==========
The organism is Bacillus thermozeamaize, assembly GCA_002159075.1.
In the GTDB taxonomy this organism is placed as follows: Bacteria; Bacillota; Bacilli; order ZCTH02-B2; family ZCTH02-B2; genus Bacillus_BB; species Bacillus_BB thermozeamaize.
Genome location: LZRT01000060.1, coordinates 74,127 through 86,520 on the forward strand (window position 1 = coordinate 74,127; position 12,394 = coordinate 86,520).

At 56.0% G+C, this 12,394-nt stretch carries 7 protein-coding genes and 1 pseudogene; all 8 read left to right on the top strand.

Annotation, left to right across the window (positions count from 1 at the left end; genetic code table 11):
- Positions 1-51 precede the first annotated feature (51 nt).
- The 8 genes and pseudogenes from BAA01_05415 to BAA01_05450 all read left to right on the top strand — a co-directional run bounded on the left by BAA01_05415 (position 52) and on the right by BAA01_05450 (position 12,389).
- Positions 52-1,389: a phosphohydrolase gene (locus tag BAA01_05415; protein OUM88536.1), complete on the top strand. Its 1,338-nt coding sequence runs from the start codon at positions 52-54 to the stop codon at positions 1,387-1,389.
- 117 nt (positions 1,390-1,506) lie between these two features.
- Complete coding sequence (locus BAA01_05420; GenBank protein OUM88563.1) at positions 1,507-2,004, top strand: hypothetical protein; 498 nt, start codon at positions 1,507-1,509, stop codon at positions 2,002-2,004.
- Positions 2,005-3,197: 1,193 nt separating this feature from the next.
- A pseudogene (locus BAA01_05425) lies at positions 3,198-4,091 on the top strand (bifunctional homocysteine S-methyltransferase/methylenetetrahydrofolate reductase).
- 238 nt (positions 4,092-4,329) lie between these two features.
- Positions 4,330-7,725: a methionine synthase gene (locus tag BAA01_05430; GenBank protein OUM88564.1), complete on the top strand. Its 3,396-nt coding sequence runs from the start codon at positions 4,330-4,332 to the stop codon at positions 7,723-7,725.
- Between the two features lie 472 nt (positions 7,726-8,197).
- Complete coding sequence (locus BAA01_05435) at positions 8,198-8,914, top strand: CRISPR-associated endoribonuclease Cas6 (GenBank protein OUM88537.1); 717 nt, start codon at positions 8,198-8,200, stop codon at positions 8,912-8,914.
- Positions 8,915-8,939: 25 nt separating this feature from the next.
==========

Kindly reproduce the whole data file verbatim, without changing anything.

The organism is Bacillus thermozeamaize, assembly GCA_002159075.1.
In the GTDB taxonomy this organism is placed as follows: Bacteria; Bacillota; Bacilli; order ZCTH02-B2; family ZCTH02-B2; genus Bacillus_BB; species Bacillus_BB thermozeamaize.
Genome location: LZRT01000060.1, coordinates 74,127 through 86,520 on the forward strand (window position 1 = coordinate 74,127; position 12,394 = coordinate 86,520).

At 56.0% G+C, this 12,394-nt stretch carries 7 protein-coding genes and 1 pseudogene; all 8 read left to right on the top strand.

Annotation, left to right across the window (positions count from 1 at the left end; genetic code table 11):
- Positions 1-51 precede the first annotated feature (51 nt).
- The 8 genes and pseudogenes from BAA01_05415 to BAA01_05450 all read left to right on the top strand — a co-directional run bounded on the left by BAA01_05415 (position 52) and on the right by BAA01_05450 (position 12,389).
- Positions 52-1,389: a phosphohydrolase gene (locus tag BAA01_05415; protein OUM88536.1), complete on the top strand. Its 1,338-nt coding sequence runs from the start codon at positions 52-54 to the stop codon at positions 1,387-1,389.
- 117 nt (positions 1,390-1,506) lie between these two features.
- Complete coding sequence (locus BAA01_05420; GenBank protein OUM88563.1) at positions 1,507-2,004, top strand: hypothetical protein; 498 nt, start codon at positions 1,507-1,509, stop codon at positions 2,002-2,004.
- Positions 2,005-3,197: 1,193 nt separating this feature from the next.
- A pseudogene (locus BAA01_05425) lies at positions 3,198-4,091 on the top strand (bifunctional homocysteine S-methyltransferase/methylenetetrahydrofolate reductase).
- 238 nt (positions 4,092-4,329) lie between these two features.
- Positions 4,330-7,725: a methionine synthase gene (locus tag BAA01_05430; GenBank protein OUM88564.1), complete on the top strand. Its 3,396-nt coding sequence runs from the start codon at positions 4,330-4,332 to the stop codon at positions 7,723-7,725.
- Between the two features lie 472 nt (positions 7,726-8,197).
- Complete coding sequence (locus BAA01_05435) at positions 8,198-8,914, top strand: CRISPR-associated endoribonuclease Cas6 (GenBank protein OUM88537.1); 717 nt, start codon at positions 8,198-8,200, stop codon at positions 8,912-8,914.
- Positions 8,915-8,939: 25 nt separating this feature from the next.